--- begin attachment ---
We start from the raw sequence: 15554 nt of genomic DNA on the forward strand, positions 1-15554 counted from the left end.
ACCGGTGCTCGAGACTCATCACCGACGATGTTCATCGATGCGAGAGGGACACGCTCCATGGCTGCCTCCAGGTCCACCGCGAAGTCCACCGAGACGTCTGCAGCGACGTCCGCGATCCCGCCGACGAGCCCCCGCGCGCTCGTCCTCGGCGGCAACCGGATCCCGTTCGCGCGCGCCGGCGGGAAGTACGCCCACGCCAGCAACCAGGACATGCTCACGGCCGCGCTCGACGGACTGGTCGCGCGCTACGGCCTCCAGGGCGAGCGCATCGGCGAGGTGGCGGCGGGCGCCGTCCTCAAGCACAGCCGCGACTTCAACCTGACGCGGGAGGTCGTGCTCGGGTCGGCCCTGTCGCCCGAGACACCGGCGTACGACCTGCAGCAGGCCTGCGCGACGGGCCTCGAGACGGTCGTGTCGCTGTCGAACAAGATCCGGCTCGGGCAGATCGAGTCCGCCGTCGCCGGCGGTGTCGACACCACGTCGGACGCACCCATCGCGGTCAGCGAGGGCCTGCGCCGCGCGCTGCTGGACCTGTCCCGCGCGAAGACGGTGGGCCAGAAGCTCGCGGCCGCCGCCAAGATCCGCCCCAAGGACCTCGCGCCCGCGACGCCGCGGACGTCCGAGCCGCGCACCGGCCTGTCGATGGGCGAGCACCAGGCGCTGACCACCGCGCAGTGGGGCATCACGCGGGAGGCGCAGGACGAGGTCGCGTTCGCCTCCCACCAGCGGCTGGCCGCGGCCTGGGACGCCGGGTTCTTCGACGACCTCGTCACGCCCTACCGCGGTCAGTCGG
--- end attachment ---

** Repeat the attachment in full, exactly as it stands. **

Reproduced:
We start from the raw sequence: 15554 nt of genomic DNA on the forward strand, positions 1-15554 counted from the left end.
ACCGGTGCTCGAGACTCATCACCGACGATGTTCATCGATGCGAGAGGGACACGCTCCATGGCTGCCTCCAGGTCCACCGCGAAGTCCACCGAGACGTCTGCAGCGACGTCCGCGATCCCGCCGACGAGCCCCCGCGCGCTCGTCCTCGGCGGCAACCGGATCCCGTTCGCGCGCGCCGGCGGGAAGTACGCCCACGCCAGCAACCAGGACATGCTCACGGCCGCGCTCGACGGACTGGTCGCGCGCTACGGCCTCCAGGGCGAGCGCATCGGCGAGGTGGCGGCGGGCGCCGTCCTCAAGCACAGCCGCGACTTCAACCTGACGCGGGAGGTCGTGCTCGGGTCGGCCCTGTCGCCCGAGACACCGGCGTACGACCTGCAGCAGGCCTGCGCGACGGGCCTCGAGACGGTCGTGTCGCTGTCGAACAAGATCCGGCTCGGGCAGATCGAGTCCGCCGTCGCCGGCGGTGTCGACACCACGTCGGACGCACCCATCGCGGTCAGCGAGGGCCTGCGCCGCGCGCTGCTGGACCTGTCCCGCGCGAAGACGGTGGGCCAGAAGCTCGCGGCCGCCGCCAAGATCCGCCCCAAGGACCTCGCGCCCGCGACGCCGCGGACGTCCGAGCCGCGCACCGGCCTGTCGATGGGCGAGCACCAGGCGCTGACCACCGCGCAGTGGGGCATCACGCGGGAGGCGCAGGACGAGGTCGCGTTCGCCTCCCACCAGCGGCTGGCCGCGGCCTGGGACGCCGGGTTCTTCGACGACCTCGTCACGCCCTACCGCGGTCAGTCGG